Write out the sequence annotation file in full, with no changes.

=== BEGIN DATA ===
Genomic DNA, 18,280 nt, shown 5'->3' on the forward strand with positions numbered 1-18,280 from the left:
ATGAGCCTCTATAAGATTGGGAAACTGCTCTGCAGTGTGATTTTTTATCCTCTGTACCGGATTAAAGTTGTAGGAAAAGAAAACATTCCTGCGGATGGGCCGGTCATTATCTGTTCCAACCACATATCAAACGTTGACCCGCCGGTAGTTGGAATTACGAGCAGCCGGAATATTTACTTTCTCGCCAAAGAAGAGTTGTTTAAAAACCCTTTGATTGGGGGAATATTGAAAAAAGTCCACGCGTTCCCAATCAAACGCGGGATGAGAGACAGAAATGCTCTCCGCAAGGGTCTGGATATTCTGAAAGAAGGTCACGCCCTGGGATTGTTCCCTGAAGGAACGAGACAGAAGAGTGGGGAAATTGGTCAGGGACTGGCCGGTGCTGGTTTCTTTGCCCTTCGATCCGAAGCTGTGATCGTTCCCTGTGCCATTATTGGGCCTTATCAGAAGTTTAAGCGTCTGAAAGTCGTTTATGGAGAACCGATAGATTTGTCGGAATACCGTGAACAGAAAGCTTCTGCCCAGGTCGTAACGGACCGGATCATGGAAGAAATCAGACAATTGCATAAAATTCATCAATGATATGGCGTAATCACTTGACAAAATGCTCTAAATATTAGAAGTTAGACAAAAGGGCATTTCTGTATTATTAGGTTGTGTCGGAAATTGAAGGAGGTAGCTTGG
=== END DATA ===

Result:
Genomic DNA, 18,280 nt, shown 5'->3' on the forward strand with positions numbered 1-18,280 from the left:
ATGAGCCTCTATAAGATTGGGAAACTGCTCTGCAGTGTGATTTTTTATCCTCTGTACCGGATTAAAGTTGTAGGAAAAGAAAACATTCCTGCGGATGGGCCGGTCATTATCTGTTCCAACCACATATCAAACGTTGACCCGCCGGTAGTTGGAATTACGAGCAGCCGGAATATTTACTTTCTCGCCAAAGAAGAGTTGTTTAAAAACCCTTTGATTGGGGGAATATTGAAAAAAGTCCACGCGTTCCCAATCAAACGCGGGATGAGAGACAGAAATGCTCTCCGCAAGGGTCTGGATATTCTGAAAGAAGGTCACGCCCTGGGATTGTTCCCTGAAGGAACGAGACAGAAGAGTGGGGAAATTGGTCAGGGACTGGCCGGTGCTGGTTTCTTTGCCCTTCGATCCGAAGCTGTGATCGTTCCCTGTGCCATTATTGGGCCTTATCAGAAGTTTAAGCGTCTGAAAGTCGTTTATGGAGAACCGATAGATTTGTCGGAATACCGTGAACAGAAAGCTTCTGCCCAGGTCGTAACGGACCGGATCATGGAAGAAATCAGACAATTGCATAAAATTCATCAATGATATGGCGTAATCACTTGACAAAATGCTCTAAATATTAGAAGTTAGACAAAAGGGCATTTCTGTATTATTAGGTTGTGTCGGAAATTGAAGGAGGTAGCTTGG